The Boy in the Garden by Allen SayThe Boy in the Garden by Allen Say

The Boy in the Garden

byAllen Say

Hardcover | October 1, 2010

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There was a story that Mama read to Jiro: Once, in old Japan, a young woodcutter lived alone in a little cottage. One winter day he found a crane struggling in a snare and set it free. When Jiro looks out the window into Mr. Ozu's garden, he sees a crane and remembers that story. &nbsp Much like the crane, the legend comes to life-and, suddenly, Jiro finds himself in a world woven between dream and reality. Which is which? Allen Say creates a tale about many things at once: the power of story, the allure of the imagined, and the gossamer line between truth and fantasy. For who among us hasn't imagined ourselves in our own favorite fairy tale?
Award-winning author and illustrator Allen Say lives and works in Portland, OR. This is his twentieth book for Houghton Mifflin Books for Children.
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Title:The Boy in the GardenFormat:HardcoverDimensions:32 pages, 9.75 × 10.75 × 0.49 inPublished:October 1, 2010Publisher:Houghton Mifflin HarcourtLanguage:English

The following ISBNs are associated with this title:

ISBN - 10:0547214103

ISBN - 13:9780547214108

Appropriate for ages: 4

Reviews

Editorial Reviews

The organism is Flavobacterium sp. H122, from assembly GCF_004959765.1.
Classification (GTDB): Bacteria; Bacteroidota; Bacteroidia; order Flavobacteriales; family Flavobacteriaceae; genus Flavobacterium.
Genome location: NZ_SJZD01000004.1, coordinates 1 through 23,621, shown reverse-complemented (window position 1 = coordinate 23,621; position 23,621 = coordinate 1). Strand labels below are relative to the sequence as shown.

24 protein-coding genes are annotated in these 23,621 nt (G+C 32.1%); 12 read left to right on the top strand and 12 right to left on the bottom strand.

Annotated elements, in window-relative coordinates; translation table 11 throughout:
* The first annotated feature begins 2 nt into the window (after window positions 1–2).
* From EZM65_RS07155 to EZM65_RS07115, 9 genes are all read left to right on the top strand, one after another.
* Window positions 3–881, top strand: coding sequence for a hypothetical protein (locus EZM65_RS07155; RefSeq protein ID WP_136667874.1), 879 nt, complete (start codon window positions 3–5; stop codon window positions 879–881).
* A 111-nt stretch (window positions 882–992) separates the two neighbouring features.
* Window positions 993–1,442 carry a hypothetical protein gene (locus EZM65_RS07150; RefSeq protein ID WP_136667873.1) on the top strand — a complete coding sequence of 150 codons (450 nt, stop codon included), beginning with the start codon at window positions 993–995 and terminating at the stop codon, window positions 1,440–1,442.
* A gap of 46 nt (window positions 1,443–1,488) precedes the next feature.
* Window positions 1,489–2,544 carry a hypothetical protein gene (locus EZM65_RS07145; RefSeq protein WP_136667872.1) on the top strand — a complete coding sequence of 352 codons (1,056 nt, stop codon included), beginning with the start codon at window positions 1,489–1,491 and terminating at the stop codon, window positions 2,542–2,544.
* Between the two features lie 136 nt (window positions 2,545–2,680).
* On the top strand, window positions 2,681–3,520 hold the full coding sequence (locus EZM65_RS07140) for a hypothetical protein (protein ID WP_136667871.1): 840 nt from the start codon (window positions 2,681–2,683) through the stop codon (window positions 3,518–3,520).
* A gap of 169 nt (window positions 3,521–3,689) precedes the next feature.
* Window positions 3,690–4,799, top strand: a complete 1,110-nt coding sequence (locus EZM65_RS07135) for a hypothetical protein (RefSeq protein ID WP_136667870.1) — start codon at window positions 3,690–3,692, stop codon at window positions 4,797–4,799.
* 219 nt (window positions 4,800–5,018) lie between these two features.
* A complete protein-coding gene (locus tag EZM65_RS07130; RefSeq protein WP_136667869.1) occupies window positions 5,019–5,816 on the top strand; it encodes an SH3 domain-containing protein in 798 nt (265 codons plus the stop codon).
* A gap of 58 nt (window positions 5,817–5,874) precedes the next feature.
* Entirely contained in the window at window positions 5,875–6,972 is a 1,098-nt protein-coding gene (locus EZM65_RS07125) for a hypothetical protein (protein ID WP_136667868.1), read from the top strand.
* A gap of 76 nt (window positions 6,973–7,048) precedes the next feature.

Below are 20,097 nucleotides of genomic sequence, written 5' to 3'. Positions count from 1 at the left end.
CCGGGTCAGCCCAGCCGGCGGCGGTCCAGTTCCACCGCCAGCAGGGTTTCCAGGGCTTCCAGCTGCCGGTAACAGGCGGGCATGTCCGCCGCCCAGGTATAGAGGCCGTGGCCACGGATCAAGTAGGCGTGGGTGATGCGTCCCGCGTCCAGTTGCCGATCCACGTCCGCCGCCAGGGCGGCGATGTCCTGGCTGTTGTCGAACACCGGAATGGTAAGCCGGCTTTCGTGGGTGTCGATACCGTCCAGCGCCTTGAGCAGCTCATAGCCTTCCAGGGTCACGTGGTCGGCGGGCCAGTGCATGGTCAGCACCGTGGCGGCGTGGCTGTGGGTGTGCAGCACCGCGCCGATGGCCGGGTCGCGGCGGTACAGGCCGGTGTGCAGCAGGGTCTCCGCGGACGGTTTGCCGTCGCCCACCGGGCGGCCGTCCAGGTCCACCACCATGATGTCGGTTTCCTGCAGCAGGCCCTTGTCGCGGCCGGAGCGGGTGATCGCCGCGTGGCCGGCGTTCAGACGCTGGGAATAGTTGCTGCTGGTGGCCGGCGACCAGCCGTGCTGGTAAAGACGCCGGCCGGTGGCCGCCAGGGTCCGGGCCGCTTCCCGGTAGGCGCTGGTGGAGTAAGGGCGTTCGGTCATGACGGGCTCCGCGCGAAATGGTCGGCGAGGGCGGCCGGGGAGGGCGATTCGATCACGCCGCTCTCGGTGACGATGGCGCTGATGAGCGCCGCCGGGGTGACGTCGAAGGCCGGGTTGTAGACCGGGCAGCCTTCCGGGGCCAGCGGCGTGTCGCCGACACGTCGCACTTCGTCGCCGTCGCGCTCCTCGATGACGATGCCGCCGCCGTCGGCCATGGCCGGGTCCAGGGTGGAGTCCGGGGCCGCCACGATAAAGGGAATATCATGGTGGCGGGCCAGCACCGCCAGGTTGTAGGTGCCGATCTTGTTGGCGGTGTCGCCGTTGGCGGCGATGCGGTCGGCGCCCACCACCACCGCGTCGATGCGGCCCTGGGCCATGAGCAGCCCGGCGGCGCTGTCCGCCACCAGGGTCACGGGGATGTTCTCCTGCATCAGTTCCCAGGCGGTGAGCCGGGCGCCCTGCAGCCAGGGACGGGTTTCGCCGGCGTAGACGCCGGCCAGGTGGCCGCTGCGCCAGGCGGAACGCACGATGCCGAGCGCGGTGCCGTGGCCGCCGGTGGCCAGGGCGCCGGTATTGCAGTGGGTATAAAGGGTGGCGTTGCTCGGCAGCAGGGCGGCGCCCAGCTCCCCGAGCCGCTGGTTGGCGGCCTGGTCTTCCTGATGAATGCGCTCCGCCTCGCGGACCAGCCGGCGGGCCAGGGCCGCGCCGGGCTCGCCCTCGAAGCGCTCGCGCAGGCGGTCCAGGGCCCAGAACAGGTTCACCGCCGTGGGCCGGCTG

A gently unsettling tale of the power of the imagination."- The Horn Book, starred review "Say is at the height of his artistic achievement in this tale of a little boy named Jiro and the powerful impact that a story has on him? .This is a beautiful, moving, quietly mysterious read, ripe with possibilities for interpretation and contemplation."- Kirkus Reviews, starred review "Caldecott Medalist Say (Grandfather's Journey), his work always painstaking and poignant, ventures tentatively into the realm of fantasy? .Pale colors and expanses of empty space contribute to the feeling of haunted charm. Did Jiro dream? Possibly-or possibly not."- Publishers Weekly, starred review "Multilayered and compelling."- The Bulletin Praise for other Allen Say books: Erika-san "Aficionados of Say's tranquil work will find both the message and the delivery deeply satisfying."- Publishers Weekly, starred review Kamishibai Man "The quietly dramatic, beautifully evocative, tale contains a cliffhanger of its own, along with exquisite art in the style of Kamishibai picture cards that will attract even the most jaded kid away from the TV screen to enjoy a good, good book."- Booklist, starred review Tea with Milk "A thoughtful and poignant book that will appeal to a wide range of readers, particularly our nation's many immigrants who grapple with some of the same challenges as May and Joseph, including feeling at home in a place that is not their own."- School Library Journal, starred review Tree of Cranes "Tree of Cranes is the achievement of a master in his prime, one of the best picture books of this or any year."- The Horn Book, starred review The Sign Painter "In perhaps his best work to date . . . Say subtly and ingeniously blends a feeling of nostalgia with a hard-hitting immediacy. . . The images and the boy's passion as an artist will remain with [readers]."- Publishers Weekly, starred review Grandfather's Journey Winner of the Caldecott Medal"Flawless in his executions, Say has chronicled three generations of a family whose hearts have been divided between two nations."- School Library Journal, starred review"